Using tracing in .NET

A short introduction to using the tracing method of debugging in .NET.

Over the last ten years or so, programmers have been using source level debuggers and IDEs to fix mistakes in their code. Before that programmers had to add tracing statements in their code to help deduce problems. Now tracing is back in .NET. In this excerpt from InformIT, .NET Reference Guide host Jim Mischel provides an explanation of tracing in .NET.

The .NET Framework has an integrated tracing mechanism that allows you to add trace output statements to your program and then selectively enable those statements at runtime by setting values in the application's configuration file. The Framework allows you to define your own classes that collect the trace information and send it to whatever output device you choose. Two very similar classes make use of trace output:

  • The Debug class is enabled when you compile with the DEBUG conditional enabled. In Visual Studio .NET, the DEBUG conditional is enabled by default when you compile a debug build.
  • The TRACE conditional is enabled by default in both debug and release builds, and enables the use of tracing output through the Trace class.

In theory, you would use Debug output for messages that you only want to view during debugging -- that is, during program development and never in production. You would use Trace output statements for messages that you might want to view after the program has been placed in production. In practice, I've found it much more convenient to ignore Debug and use only Trace output, reserving the Verbose trace level (described below) for debug-level messages.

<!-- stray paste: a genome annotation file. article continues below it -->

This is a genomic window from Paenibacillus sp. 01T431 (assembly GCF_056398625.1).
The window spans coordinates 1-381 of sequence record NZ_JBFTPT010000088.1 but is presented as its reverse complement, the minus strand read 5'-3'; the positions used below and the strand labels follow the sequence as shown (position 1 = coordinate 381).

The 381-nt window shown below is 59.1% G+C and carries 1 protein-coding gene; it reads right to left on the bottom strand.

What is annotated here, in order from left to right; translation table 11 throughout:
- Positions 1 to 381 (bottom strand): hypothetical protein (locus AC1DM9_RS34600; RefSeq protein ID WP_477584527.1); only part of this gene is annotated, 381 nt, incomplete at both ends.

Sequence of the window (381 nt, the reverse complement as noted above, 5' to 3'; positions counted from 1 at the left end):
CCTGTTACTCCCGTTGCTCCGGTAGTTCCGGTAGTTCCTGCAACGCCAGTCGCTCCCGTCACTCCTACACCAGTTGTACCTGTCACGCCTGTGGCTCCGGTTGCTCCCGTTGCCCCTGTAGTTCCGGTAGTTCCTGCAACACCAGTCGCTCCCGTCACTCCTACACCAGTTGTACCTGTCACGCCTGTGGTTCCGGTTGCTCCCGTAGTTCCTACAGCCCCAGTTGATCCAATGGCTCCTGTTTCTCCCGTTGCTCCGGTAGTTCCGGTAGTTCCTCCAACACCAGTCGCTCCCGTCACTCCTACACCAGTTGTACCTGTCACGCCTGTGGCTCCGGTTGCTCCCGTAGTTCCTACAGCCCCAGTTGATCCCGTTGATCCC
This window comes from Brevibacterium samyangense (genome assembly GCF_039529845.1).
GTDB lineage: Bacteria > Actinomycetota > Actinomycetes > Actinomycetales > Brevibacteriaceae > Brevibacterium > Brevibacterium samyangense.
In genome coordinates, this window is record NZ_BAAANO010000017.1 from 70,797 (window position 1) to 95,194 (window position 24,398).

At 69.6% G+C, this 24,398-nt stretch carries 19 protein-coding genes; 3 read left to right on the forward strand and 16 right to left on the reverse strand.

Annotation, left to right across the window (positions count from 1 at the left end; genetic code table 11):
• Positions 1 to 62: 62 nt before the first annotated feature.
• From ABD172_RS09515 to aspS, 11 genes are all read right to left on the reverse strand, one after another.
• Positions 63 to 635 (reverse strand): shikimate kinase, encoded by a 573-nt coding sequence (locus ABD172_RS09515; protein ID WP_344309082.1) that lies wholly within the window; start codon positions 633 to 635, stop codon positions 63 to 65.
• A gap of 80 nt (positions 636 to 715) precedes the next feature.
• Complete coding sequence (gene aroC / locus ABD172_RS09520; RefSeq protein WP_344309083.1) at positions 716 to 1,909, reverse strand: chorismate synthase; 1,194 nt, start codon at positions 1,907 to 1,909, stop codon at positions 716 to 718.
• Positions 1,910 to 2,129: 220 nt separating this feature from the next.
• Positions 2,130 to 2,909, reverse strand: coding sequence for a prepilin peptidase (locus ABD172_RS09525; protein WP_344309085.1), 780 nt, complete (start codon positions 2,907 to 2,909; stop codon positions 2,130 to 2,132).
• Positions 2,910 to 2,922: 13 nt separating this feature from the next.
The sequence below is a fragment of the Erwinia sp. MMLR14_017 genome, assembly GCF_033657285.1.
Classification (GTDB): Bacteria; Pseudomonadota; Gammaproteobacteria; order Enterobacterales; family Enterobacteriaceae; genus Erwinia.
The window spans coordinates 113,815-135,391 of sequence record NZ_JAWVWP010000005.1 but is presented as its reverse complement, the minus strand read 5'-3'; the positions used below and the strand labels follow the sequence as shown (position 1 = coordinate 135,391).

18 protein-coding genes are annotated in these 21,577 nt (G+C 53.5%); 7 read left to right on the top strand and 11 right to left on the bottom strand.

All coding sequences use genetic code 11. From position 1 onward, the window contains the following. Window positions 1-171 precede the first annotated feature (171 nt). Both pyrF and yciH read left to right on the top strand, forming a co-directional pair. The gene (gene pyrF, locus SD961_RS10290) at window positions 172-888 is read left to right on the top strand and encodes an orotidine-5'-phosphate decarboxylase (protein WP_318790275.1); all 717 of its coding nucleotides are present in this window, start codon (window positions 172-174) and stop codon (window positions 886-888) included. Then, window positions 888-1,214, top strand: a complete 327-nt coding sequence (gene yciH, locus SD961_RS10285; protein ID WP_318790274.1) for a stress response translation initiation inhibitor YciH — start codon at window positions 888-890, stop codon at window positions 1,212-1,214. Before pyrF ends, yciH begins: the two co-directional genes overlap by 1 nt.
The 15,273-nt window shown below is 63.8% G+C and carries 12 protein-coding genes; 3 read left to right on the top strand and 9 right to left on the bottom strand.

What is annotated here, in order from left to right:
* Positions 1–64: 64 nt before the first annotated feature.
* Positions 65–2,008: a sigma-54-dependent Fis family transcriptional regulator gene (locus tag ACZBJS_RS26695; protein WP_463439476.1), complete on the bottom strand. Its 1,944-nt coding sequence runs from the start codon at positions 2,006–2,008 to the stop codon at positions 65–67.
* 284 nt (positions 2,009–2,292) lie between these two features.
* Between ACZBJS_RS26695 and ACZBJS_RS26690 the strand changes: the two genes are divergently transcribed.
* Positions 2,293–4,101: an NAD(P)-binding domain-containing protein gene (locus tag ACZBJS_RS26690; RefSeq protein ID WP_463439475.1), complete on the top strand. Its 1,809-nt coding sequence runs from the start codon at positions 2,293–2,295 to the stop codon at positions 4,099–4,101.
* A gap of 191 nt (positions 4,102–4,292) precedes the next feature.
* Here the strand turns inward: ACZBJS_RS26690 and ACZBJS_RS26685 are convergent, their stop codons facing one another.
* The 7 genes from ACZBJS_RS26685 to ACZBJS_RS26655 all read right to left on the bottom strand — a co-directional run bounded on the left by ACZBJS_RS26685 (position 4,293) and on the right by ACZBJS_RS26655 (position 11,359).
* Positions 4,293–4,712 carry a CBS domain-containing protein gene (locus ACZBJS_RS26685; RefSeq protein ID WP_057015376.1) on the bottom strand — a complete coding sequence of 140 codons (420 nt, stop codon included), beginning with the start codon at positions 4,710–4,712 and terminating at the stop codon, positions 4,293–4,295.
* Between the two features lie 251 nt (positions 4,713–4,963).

Although the following discussion describes only the Trace class, the discussion applies equally to the Debug class unless otherwise noted. The process of adding trace statements to your program is called instrumentation. The Trace class defines six different output methods:

  • Assert: Outputs the specified text (or the call stack if no text is specified) if the condition supplied in the first argument evaluates to false.
  • Fail: Outputs the specified text (or the call stack if no text is specified). This method is typically used inside an error-handling code block. Write Outputs the specified text.
  • WriteIf: Outputs the specified text if the condition supplied in the first argument evaluates to true. WriteLine Outputs the specified text and a carriage return.
  • WriteLineIf Outputs the specified text and a carriage return, only if the condition supplied in the first argument evaluates to true.

The Assert and Fail methods not only output messages, but also pop up dialog boxes that display an error message and allow you to Abort the program, Retry the operation, or Ignore the error. You probably do not want to use Assert and Fail in programs that are supposed to run unattended.

Read more about tracing in InformIT's .NET Reference Guide.

This was first published in February 2004



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